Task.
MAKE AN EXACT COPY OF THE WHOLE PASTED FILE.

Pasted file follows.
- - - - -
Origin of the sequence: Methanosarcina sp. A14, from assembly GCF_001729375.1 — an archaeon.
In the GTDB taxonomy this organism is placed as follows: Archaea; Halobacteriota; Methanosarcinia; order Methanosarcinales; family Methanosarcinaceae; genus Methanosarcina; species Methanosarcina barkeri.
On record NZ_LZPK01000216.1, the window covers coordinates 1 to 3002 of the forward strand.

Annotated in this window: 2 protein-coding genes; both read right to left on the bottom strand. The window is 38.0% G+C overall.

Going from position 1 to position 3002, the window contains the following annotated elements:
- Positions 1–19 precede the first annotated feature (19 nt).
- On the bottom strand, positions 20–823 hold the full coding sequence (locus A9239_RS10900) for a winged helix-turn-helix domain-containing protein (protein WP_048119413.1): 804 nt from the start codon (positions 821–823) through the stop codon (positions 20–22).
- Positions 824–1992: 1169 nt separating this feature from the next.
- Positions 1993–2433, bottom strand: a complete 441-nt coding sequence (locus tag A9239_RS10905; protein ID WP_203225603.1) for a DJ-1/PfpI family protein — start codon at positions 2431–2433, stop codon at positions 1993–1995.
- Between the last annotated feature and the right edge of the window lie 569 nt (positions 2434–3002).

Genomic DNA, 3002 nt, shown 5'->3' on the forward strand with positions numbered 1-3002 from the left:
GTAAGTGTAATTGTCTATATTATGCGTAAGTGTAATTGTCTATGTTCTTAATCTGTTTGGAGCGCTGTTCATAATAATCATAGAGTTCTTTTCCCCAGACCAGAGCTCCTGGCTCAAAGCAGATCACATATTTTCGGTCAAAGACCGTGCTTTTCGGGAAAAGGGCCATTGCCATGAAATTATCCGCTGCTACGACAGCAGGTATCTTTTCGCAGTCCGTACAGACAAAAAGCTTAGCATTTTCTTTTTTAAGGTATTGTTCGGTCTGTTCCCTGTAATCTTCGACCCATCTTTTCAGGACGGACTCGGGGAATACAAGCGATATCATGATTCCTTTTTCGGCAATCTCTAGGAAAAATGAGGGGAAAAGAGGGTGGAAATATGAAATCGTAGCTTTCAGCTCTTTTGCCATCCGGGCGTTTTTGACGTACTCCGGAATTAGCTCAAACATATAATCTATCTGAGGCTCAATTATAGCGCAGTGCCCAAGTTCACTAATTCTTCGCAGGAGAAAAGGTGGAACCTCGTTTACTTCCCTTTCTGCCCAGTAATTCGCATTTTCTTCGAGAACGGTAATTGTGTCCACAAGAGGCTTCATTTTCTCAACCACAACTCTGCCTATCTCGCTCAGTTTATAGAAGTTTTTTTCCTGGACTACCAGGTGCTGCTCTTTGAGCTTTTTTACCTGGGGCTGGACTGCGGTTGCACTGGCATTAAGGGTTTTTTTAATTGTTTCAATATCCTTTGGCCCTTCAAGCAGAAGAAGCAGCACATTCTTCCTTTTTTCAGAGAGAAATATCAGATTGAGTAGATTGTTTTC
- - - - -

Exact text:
Origin of the sequence: Methanosarcina sp. A14, from assembly GCF_001729375.1 — an archaeon.
In the GTDB taxonomy this organism is placed as follows: Archaea; Halobacteriota; Methanosarcinia; order Methanosarcinales; family Methanosarcinaceae; genus Methanosarcina; species Methanosarcina barkeri.
On record NZ_LZPK01000216.1, the window covers coordinates 1 to 3002 of the forward strand.

Annotated in this window: 2 protein-coding genes; both read right to left on the bottom strand. The window is 38.0% G+C overall.

Going from position 1 to position 3002, the window contains the following annotated elements:
- Positions 1–19 precede the first annotated feature (19 nt).
- On the bottom strand, positions 20–823 hold the full coding sequence (locus A9239_RS10900) for a winged helix-turn-helix domain-containing protein (protein WP_048119413.1): 804 nt from the start codon (positions 821–823) through the stop codon (positions 20–22).
- Positions 824–1992: 1169 nt separating this feature from the next.
- Positions 1993–2433, bottom strand: a complete 441-nt coding sequence (locus tag A9239_RS10905; protein ID WP_203225603.1) for a DJ-1/PfpI family protein — start codon at positions 2431–2433, stop codon at positions 1993–1995.
- Between the last annotated feature and the right edge of the window lie 569 nt (positions 2434–3002).

Genomic DNA, 3002 nt, shown 5'->3' on the forward strand with positions numbered 1-3002 from the left:
GTAAGTGTAATTGTCTATATTATGCGTAAGTGTAATTGTCTATGTTCTTAATCTGTTTGGAGCGCTGTTCATAATAATCATAGAGTTCTTTTCCCCAGACCAGAGCTCCTGGCTCAAAGCAGATCACATATTTTCGGTCAAAGACCGTGCTTTTCGGGAAAAGGGCCATTGCCATGAAATTATCCGCTGCTACGACAGCAGGTATCTTTTCGCAGTCCGTACAGACAAAAAGCTTAGCATTTTCTTTTTTAAGGTATTGTTCGGTCTGTTCCCTGTAATCTTCGACCCATCTTTTCAGGACGGACTCGGGGAATACAAGCGATATCATGATTCCTTTTTCGGCAATCTCTAGGAAAAATGAGGGGAAAAGAGGGTGGAAATATGAAATCGTAGCTTTCAGCTCTTTTGCCATCCGGGCGTTTTTGACGTACTCCGGAATTAGCTCAAACATATAATCTATCTGAGGCTCAATTATAGCGCAGTGCCCAAGTTCACTAATTCTTCGCAGGAGAAAAGGTGGAACCTCGTTTACTTCCCTTTCTGCCCAGTAATTCGCATTTTCTTCGAGAACGGTAATTGTGTCCACAAGAGGCTTCATTTTCTCAACCACAACTCTGCCTATCTCGCTCAGTTTATAGAAGTTTTTTTCCTGGACTACCAGGTGCTGCTCTTTGAGCTTTTTTACCTGGGGCTGGACTGCGGTTGCACTGGCATTAAGGGTTTTTTTAATTGTTTCAATATCCTTTGGCCCTTCAAGCAGAAGAAGCAGCACATTCTTCCTTTTTTCAGAGAGAAATATCAGATTGAGTAGATTGTTTTC